Wednesday, September 26, 2012

"Jeotgal"( salted seafood)/젓갈/醃渍海鲜

Myeongran jeot (명란젓) - jeot made with roe (ran, 란) of pollock (myeongtae, 명태)/醃渍明太鱼卵

In Korean cuisine Myeongran or Myeongran jeot (명란젓) (Korean pronunciation: [mjʌŋnandʑʌt]) is a jeotgal (salted fermented seafood) made with the roe of flathead mullet or pollock and seasoned with chili pepper powder. It is commonly served as a banchan, or small dish accompanying rice or as an ingredient for altang (알탕), a kind of jjigae (Korean stew). Mentaiko in Japanese cuisine was derived from Myeongran jeot.
Myeongran has strong cultural connotations with fertility and is often served at weddings, where it is traditionally packaged in small bamboo canisters and presented to the bride. Outside of weddings it is commonly served as an appetizer with kimchi and other pickled vegetables.

Ojingeojeot (오징어젓) - Jeot made with squid (ojingeo, 오징어)/醃渍墨鱼

Jogaejeot (조개젓) - jeot made with shellfish/醃渍蛤蜊

Many kinds of " Jeotgal" are available at the market....

Have you ever tasted the "Jeotgal" ( salted seafood)/젓갈/醃渍海鲜from Korea ? I took these pictures when I visited the Yeosu Fish Market in Korea.  Generally, we don't make it at home; buy it from the market and eat as the side dishes, we do also use it as the ingredient for  cooking...

Jeotgal or jeot (Korean pronunciation: [tɕʌt̚k͈al]) is a salted fermented food in Korean cuisine. It is made with various seafood, such as shrimp, oysters, shellfish, fish, fish eggs, and fish intestines.
Jeotgal is mainly used as a condiment in pickling kimchi and as a dipping sauce for pig's feet (jokbal) and blood/noodle sausage (sundae). Sometimes jeotgal, commonly saeujeot, is added to Korean style stews (jjigae) and soups (guk and tang), for flavor instead of using salt or soy sauce (ganjang).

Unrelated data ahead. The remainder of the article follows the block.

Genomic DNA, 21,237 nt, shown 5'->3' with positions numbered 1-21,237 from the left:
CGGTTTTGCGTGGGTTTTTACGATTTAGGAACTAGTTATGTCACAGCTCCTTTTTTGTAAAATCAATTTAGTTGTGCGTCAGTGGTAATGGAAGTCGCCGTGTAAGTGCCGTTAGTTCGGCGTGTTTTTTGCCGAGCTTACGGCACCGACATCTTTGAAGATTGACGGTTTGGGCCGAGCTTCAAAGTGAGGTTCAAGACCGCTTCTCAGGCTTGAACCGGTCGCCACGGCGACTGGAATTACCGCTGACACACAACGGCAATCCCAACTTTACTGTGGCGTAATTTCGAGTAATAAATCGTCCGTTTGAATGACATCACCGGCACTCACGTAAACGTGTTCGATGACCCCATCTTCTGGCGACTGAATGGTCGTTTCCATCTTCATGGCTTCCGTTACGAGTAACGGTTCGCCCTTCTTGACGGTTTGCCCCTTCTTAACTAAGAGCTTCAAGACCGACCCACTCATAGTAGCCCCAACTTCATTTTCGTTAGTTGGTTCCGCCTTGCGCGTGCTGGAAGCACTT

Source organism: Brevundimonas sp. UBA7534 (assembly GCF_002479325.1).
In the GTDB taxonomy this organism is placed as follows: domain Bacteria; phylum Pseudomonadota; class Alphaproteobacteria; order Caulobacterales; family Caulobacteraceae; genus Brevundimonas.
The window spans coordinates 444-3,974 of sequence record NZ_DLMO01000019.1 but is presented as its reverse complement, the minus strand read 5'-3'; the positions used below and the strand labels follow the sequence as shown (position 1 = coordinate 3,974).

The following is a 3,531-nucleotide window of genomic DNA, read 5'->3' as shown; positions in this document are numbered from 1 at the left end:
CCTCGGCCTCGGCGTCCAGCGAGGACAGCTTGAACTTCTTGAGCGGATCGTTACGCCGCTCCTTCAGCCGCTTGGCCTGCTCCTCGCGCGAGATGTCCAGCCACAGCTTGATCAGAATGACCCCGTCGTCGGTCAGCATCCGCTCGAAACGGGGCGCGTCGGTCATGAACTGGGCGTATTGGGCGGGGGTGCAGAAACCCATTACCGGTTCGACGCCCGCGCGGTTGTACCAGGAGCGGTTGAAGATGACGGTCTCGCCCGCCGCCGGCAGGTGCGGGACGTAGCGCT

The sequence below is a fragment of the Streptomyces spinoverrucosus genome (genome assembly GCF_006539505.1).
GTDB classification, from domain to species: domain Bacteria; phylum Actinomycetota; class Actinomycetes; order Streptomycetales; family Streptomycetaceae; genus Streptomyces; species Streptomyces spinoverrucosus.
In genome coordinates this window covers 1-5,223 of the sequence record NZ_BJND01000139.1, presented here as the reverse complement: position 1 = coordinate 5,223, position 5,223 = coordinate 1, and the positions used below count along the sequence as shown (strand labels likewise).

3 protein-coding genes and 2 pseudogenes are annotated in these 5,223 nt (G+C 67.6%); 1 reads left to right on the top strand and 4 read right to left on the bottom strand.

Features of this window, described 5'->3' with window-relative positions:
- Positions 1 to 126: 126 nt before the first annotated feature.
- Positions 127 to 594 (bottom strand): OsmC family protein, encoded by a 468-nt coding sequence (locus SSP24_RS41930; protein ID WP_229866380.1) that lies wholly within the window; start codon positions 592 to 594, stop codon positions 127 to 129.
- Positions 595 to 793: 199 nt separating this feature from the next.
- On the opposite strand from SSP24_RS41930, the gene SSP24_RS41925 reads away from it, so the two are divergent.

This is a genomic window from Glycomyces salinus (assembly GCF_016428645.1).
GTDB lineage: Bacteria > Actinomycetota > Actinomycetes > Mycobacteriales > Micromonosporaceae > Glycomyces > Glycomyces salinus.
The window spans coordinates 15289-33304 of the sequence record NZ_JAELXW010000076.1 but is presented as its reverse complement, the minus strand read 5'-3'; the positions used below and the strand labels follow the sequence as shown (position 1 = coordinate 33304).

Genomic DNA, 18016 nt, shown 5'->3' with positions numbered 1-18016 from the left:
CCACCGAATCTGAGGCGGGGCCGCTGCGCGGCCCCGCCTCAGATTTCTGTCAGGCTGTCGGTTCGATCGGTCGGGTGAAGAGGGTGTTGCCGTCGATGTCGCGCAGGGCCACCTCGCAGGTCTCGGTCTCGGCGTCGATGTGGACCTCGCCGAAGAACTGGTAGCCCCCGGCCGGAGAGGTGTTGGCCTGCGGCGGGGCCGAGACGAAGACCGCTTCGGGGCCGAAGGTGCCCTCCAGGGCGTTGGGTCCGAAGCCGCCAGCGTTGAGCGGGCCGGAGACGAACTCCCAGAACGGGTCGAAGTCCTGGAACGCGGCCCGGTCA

The types of jeotgal vary depending on main ingredients, regions, and family and personal preferences. In past times, due to the limited transportation, regions near seas had more types of jeot compared to the inland areas.


  • Saeujeot - jeot made with small shrimp (saeu, 새우/虾)
    • Ojeot (오젓) - saeujeot made with shrimp harvested in May
    • Yukjeot (육젓) - saeujeot made with shrimp harvested in June
    • Tohajeot (토하젓) - jeot made with small fresh water shrimp, which is rare local specialty of Jeolla Province
  • Hwangsaegijeot (황새기젓) - jeot made with fish
  • Myeolchijeot - jeot made with anchovies (myeolchi, 멸치/江鱼子)
  • Jogijeot - jeot made with croaker (jogi, /조기)
  • Jogaejeot (조개젓/蛤蜊) - jeot made with shellfish
  • Guljeot (굴젓) - jeot made with oyster (gul, 굴/蚝)
  • Eoriguljeot (어리굴젓) - jeot made with salted oysters (gul, 굴/蚝) and hot peppers
  • Myeongran jeot (명란젓) - jeot made with roe (ran, 란) of pollock (myeongtae, 명태/明太鱼)
  • Changnanjeot (창란젓) - jeot made with pollock intestines/明太鱼的内脏
  • Ojingeojeot (오징어젓) - Jeot made with squid (ojingeo, 오징어/墨鱼)
  • Ggolddugijeot (꼴뚜기젓) - jeot made with small squid
  • Gejang - jeot made with crabs/蟹


qnnie said...

I love the kimchi squid!! do you have a recipe for it?

k.kimchi said...

Dear qnnie,
Sorry for late replying ! I don't have the recipe as you mentioned,sorry for that too....have a nice day...